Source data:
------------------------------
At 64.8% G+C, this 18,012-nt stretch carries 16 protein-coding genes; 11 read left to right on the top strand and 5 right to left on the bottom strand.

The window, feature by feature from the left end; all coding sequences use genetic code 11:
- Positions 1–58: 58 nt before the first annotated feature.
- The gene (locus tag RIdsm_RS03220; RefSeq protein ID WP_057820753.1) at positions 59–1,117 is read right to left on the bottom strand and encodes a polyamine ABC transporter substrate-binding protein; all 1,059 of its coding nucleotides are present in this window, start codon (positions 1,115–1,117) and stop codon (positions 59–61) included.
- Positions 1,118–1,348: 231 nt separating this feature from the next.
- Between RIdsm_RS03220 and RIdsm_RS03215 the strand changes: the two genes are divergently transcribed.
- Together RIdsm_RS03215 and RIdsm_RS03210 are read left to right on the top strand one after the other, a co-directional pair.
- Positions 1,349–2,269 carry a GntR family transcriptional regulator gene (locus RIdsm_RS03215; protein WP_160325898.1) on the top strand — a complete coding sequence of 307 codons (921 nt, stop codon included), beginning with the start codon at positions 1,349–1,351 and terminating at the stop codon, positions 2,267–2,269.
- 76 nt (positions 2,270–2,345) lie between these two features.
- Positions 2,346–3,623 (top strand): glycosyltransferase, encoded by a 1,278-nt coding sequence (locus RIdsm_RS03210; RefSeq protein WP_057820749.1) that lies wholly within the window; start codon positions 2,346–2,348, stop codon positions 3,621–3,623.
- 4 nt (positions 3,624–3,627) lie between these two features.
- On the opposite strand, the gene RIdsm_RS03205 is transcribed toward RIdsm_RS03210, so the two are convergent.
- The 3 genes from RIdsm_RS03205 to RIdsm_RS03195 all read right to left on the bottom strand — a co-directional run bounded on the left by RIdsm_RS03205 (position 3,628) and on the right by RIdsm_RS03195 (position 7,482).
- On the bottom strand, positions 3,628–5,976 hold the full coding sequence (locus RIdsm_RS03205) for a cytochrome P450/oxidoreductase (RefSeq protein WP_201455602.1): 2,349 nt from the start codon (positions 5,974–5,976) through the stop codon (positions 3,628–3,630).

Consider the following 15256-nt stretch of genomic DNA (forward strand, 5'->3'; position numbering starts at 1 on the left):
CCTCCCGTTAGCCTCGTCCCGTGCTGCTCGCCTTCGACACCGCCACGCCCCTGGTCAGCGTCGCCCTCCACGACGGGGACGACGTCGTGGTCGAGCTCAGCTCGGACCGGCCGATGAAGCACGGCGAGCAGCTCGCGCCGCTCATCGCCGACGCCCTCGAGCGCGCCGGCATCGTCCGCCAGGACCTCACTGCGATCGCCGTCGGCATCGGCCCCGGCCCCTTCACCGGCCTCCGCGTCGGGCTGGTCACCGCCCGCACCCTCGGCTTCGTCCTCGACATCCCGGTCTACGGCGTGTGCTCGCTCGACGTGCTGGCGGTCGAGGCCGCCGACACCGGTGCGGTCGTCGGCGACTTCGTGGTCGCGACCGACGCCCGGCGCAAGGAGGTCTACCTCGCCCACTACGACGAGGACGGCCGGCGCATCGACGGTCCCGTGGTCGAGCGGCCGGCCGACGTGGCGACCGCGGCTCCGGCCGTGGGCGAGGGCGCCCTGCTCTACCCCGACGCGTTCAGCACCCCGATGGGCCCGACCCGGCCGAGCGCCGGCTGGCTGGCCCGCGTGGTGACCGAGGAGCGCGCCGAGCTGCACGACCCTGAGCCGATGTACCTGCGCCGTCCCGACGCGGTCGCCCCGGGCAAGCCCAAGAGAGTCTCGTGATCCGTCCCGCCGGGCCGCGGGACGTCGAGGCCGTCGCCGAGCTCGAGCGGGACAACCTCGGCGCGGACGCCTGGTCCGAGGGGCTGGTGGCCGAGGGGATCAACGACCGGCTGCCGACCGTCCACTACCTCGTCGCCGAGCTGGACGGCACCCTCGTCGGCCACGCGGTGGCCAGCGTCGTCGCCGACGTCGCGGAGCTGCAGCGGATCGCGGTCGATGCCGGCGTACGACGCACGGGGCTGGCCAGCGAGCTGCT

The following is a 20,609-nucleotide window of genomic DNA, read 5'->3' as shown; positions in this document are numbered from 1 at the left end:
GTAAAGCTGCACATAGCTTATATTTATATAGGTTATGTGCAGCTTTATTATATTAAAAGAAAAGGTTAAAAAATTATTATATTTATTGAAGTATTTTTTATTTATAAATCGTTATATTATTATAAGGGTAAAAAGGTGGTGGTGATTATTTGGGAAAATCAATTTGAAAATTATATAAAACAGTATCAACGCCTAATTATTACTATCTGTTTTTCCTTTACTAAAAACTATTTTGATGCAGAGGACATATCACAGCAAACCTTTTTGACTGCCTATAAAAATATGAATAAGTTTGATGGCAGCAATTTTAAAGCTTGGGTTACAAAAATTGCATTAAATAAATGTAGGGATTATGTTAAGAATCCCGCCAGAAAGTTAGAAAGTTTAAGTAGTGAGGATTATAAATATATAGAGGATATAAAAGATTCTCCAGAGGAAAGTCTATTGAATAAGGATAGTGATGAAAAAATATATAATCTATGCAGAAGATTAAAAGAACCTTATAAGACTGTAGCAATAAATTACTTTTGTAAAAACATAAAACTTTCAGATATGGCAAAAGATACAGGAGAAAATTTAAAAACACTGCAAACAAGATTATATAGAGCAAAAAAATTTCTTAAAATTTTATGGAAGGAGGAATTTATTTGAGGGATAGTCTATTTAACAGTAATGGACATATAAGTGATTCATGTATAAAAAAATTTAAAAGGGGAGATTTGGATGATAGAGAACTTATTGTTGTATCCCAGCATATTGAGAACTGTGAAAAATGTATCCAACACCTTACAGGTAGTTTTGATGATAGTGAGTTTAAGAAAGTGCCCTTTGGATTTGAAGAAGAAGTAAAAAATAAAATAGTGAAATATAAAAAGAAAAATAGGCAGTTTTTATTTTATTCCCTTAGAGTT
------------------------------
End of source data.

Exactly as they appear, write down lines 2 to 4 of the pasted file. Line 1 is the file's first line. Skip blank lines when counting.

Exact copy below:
The window, feature by feature from the left end; all coding sequences use genetic code 11:
- Positions 1–58: 58 nt before the first annotated feature.
- The gene (locus tag RIdsm_RS03220; RefSeq protein ID WP_057820753.1) at positions 59–1,117 is read right to left on the bottom strand and encodes a polyamine ABC transporter substrate-binding protein; all 1,059 of its coding nucleotides are present in this window, start codon (positions 1,115–1,117) and stop codon (positions 59–61) included.